The EVO Speedgoat has been the race shoe of choice for many Hoka elites this year including Jim Walmsley who set a Western States 100 record in them as well as more recently grabbing a fine 3d place at the very competitive Sierre-Zinal 30K in Switzerland.

My test pair fits me true to size, no question, given the new soft Matryx front upper and Lycra stretch gusset. Our full multi tester review will publish soon.

Read reviewers' full run bios here
The product reviewed was provided at no cost. The opinions herein are the authors'.
Comments and Questions Welcome Below!
Please let us know mileage, paces, race distances, and current preferred shoes

SHOP FOR HOKA ONE ONE EVO SPEEDGOAT
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Sunday, August 11, 2019

Garmin Forerunner 45 GPS Watch Video Review: A Great Basic GPS Watch

Article by Sam Winebaum

Garmin Forerunner 45 ($200)
With a 13 hour training battery life, light 36 g weight, and just as accurate distance, track and wrist heart rate in my testing as Garmin's top of the line Forerunner 945 on my other wrist, the 45 also includes a full suite of sports smart watch features such as activity and sleep tracking, heart rate, stress, and summarizing Body Battery metrics to go with music control, notifications, weather widget and new Incident Detection and Assistance safety features when you have your phone along.
WATCH THE FULL VIDEO REVIEW (12:27)
Read reviewers' full run bios here
The product reviewed was provided at no cost. The opinions herein are the authors'.
Comments and Questions Welcome Below!
Please let us know mileage, paces, race distances, and current preferred shoes

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New Balance FuelCell 5280 Review: Exotic Road Mile Rocket Ship!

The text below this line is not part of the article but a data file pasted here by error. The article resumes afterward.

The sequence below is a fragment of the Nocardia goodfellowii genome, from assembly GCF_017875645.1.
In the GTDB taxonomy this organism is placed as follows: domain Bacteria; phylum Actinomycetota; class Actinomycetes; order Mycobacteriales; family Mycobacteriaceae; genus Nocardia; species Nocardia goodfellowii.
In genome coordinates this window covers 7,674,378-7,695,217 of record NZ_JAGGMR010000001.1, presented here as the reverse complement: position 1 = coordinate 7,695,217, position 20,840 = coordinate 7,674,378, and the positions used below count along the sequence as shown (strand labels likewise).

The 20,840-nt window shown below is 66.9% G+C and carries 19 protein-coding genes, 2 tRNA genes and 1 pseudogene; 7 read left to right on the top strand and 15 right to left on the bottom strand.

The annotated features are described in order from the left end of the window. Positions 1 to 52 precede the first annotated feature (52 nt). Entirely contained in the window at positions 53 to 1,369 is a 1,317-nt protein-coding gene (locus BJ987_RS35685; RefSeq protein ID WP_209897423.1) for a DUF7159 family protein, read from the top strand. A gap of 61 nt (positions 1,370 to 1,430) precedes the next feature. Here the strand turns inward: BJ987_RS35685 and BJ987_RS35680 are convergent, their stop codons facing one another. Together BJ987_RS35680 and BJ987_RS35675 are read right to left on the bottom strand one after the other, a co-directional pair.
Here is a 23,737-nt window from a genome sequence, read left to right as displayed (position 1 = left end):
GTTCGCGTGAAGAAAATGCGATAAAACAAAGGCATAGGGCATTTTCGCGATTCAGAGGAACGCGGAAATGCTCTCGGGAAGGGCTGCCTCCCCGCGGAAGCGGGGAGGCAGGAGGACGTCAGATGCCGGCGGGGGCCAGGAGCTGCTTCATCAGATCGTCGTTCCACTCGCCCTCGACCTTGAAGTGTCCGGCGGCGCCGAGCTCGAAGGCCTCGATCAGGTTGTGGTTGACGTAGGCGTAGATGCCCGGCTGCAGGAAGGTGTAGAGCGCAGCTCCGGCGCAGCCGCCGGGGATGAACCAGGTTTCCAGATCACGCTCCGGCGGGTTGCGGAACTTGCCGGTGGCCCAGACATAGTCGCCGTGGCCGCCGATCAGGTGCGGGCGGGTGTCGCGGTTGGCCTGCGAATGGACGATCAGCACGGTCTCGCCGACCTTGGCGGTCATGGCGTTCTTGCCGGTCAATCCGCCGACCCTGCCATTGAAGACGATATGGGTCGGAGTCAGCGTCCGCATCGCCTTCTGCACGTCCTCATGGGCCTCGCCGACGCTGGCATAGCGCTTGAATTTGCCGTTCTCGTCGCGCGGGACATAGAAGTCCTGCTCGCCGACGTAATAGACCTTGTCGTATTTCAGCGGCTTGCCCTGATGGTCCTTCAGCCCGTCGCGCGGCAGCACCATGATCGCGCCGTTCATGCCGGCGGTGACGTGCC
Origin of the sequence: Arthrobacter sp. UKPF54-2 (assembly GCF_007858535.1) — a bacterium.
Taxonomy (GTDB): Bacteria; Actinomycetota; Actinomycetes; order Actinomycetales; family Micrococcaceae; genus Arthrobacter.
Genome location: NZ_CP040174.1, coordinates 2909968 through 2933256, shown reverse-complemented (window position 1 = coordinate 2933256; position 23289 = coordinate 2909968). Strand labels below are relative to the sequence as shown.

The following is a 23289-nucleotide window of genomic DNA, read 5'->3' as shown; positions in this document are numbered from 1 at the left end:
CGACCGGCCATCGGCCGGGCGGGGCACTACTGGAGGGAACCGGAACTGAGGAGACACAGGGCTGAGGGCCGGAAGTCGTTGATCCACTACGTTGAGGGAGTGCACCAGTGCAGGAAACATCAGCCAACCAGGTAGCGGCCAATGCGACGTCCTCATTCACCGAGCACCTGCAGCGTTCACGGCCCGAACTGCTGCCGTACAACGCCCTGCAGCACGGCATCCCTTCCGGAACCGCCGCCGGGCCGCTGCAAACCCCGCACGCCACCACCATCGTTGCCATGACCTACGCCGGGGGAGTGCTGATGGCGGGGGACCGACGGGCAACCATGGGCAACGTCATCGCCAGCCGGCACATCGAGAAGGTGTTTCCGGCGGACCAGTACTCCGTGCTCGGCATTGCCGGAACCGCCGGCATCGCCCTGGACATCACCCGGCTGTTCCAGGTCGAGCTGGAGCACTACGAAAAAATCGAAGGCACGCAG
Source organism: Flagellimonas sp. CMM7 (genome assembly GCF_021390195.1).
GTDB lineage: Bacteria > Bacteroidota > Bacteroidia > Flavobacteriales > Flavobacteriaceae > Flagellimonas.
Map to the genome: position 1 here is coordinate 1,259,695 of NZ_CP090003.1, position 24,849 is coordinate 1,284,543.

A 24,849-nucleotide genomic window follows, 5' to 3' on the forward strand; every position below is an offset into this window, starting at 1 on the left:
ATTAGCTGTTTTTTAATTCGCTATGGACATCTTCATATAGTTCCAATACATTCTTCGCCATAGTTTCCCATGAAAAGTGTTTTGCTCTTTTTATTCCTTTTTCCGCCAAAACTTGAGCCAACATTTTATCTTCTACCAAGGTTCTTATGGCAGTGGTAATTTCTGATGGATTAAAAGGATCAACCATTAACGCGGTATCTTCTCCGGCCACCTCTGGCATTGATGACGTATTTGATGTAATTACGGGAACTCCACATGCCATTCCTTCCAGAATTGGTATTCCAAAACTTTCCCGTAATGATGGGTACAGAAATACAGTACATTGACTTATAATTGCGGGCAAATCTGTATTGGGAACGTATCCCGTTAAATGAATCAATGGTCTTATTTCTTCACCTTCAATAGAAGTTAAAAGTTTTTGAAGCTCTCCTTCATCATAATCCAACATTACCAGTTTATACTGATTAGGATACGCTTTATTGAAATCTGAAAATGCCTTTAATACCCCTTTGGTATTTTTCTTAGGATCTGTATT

Article by Michael Ellenberger

New Balance FuelCell 5280 ($200)

Introduction
We get a lot of shoes in for review at the "RTR Labs" - trainers built for long longs, racers crafted for speed, trail shoes for rocky terrain and even the occasional snow-focused footwear. But in for the first time is a shoe designed explicitly for the mile - so explicitly, it's named for the event (5280 feet for a mile; why NB didn't opt for metric is a bit of a mystery). The New Balance FuelCell 5280 is a next-generation racer, honing NB's FuelCell cushioning technology, a carbon fiber propulsive plate, and a spike-like outsole for a racing flat that can be used on the roads (and was, at the famous 5th Avenue Mile in New York City), but is just as competent on the track. Just don't go lacing these up for your next Boston Qualifier - New Balance has (admirably) pulled no punches here, and really designed a shoe that is extremely limited in purpose. If you're a fan of short road or track races - 5000m and down, with highly efficient   runners maybe sneaking in a 10K on the track - the FuelCell 5280 is a tremendous option. For the rest of us - it represents what running could be, if those paces weren't so darn fast...

Pros: Springy, spike-like (in the best way), comfortable, and damn fun.
Cons: How often do you really race the mile?

Wednesday, August 07, 2019

Salomon X Alpine Pro Initial Video Review with Shoe Details and Comparisons

Article by Sam Winebaum

Salomon XA Alpine Pro ($160)
Stats
Estimated Weight: 10.9 oz / 309 g (men's US 9)
Sample Weight: 10.6 oz /300 g (men's US 8.5)
Stack Height: 24mm heel / 18 mm forefoot, 6 mm drop
$160. Available now.

The XA Alpine Pro is designed for technical mountain running. It features: 


  • a Contragrip TA outsole with a front of outsole climbing zone under the first and second met heads along with a wide wrap up outsole rubber toe bumper.
  • a very secure upper with medial side reinforcements and a roomy (for Salomon) toe box. 
  • a firm but very well cushioned and extremely stable rear of shoe, Correction: Salomon catalog was incorrect there is no embedded Carbon Edging Chassi with an embedded rear Carbon Edging Chassis, and unusually for Salomon trail shoes, a more flexible front of shoe with no ProFeel film rock plate. 
Watch our video initial video review below with shoe details, comparisons to other Salomon models and results of a 13 mile hike almost 100% on rocks of all shapes and sizes in New Hampshire's White Mountains followed by a very satisfying and surprisingly fast trail run on more mellow single tracks with a road finish. 
XA Alpine Pro Initial Video Review (9:18)
Full written review to follow after more testing in New Hampshire and by Jeff Valliere on the steeps above Boulder. 


Read reviewers' full run bios here
The product reviewed was provided at no cost. The opinions herein are the authors'.
Comments and Questions Welcome Below!
Please let us know mileage, paces, race distances, and current preferred shoes